Bart Van Zweeden


Material: Oilpaint on linnen canvas
Size: 45 x 120 cm

In recent years, the realization has arisen that the 17th century was not a 'Golden Age' for everyone. In fact, we should be posthumously ashamed of all the suffering inflicted on thousands of people by slavery, purely because of the colour of their skin.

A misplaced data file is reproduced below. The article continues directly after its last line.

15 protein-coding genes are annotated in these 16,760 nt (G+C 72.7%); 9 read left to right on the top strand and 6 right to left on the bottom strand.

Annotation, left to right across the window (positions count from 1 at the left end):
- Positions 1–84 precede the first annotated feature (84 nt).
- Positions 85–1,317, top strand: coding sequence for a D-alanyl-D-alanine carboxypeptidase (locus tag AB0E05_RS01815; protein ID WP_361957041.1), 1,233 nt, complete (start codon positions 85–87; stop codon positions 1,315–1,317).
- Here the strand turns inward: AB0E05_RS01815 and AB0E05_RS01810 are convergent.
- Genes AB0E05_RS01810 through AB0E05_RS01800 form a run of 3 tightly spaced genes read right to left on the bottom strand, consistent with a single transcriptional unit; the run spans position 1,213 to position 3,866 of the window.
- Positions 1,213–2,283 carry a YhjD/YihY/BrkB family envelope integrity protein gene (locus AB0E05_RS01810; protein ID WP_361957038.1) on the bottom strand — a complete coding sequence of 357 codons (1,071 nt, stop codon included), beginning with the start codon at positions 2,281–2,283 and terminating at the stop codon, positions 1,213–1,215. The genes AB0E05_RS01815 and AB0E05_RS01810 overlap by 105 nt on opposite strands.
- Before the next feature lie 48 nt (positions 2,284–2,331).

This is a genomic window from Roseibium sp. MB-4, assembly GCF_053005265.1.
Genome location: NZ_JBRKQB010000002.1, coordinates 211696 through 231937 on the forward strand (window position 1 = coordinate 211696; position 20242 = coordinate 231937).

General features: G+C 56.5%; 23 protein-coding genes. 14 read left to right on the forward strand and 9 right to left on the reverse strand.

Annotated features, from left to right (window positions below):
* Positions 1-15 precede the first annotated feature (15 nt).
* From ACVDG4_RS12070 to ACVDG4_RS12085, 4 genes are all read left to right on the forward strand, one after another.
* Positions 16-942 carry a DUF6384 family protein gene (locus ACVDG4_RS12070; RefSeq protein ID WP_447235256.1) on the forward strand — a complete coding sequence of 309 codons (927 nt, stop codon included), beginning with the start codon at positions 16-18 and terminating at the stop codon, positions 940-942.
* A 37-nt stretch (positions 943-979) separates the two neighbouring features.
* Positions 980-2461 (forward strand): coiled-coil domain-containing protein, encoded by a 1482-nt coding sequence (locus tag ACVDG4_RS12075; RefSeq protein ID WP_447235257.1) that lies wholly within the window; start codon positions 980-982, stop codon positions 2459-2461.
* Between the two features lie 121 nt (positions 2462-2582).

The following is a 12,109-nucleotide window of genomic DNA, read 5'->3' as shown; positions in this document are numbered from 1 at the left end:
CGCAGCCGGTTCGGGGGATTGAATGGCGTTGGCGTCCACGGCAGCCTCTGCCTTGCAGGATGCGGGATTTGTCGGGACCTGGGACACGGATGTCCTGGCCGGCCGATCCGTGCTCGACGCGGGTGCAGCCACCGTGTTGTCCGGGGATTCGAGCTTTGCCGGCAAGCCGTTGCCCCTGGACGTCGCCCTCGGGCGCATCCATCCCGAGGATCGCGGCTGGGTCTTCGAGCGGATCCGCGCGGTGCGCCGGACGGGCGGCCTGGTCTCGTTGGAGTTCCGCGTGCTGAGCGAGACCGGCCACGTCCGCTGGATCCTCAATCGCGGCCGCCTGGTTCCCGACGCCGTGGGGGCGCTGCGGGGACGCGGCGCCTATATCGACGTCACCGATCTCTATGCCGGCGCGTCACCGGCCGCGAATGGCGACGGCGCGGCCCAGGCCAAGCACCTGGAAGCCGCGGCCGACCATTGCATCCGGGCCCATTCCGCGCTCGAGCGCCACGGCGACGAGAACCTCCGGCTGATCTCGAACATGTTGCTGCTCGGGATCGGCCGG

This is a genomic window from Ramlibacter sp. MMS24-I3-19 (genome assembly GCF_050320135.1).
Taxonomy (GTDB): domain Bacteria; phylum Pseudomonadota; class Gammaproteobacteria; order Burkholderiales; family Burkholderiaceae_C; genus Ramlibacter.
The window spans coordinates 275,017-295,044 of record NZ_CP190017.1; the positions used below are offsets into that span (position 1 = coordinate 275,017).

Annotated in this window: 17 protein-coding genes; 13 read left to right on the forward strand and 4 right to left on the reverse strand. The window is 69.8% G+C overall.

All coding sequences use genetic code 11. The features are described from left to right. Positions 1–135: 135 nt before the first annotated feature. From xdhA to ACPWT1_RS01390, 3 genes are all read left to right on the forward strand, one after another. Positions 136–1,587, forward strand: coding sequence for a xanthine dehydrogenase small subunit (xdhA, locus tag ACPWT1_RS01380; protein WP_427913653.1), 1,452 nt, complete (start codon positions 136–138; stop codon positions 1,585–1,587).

Born in Amsterdam (* 1958) and painting/etching since 1976. Educated as a biologist (VL-VU Amsterdam, HU Utrecht) and painter/artist as well. Vrije Academie The Hague, two years MK24 Amsterdam, summerschool Klassieke Academie Groningen model and portrait. Expo's in Amsterdam, The Hague, Rotterdam. Latest expo: EuropArtFair 2023. Winner of EuropArtFair Award (2nd). The work leans on a realistic portrayal of man in which authenticity and truth are sought. In fact, it is less and less about man as an object, but rather as a subject of the conviction that the way of perceiving determines our ability to judge. I am convinced that our way of perceiving and the way in which images and information come to us is always colored and often even flattering. Our world seems to be flooded with news and fake news, with facts and lies. By literally painting over his realistic images with a transparent layer of paint and leaving only a small part open, questions seem to arise about why these parts are emphasized in particular and about the truth perspective with which the viewer looks at this work. In these works I have looked for a possibility to break the pattern of perception and observation and to lead the viewer in his direction of gaze. After carefully painting, models and portraits are largely covered and painted over with a (red) transparent paint. This puts the objects portrayed in a completely different light. Because parts were covered, these parts are still original. The bands of light and openness created in this way seem special enough to direct our gaze. Strange actually, because the entire image is still visible, the freedom of perception remains, but the gaze is still directed by me as image maker. The work thus seems to show that our attention can clearly be directed to areas other than expected, even if they are perhaps less interesting. This terrain is where the artist moves; raise the question of what we actually see, what we don't see and what we ignore or even refuse to see.

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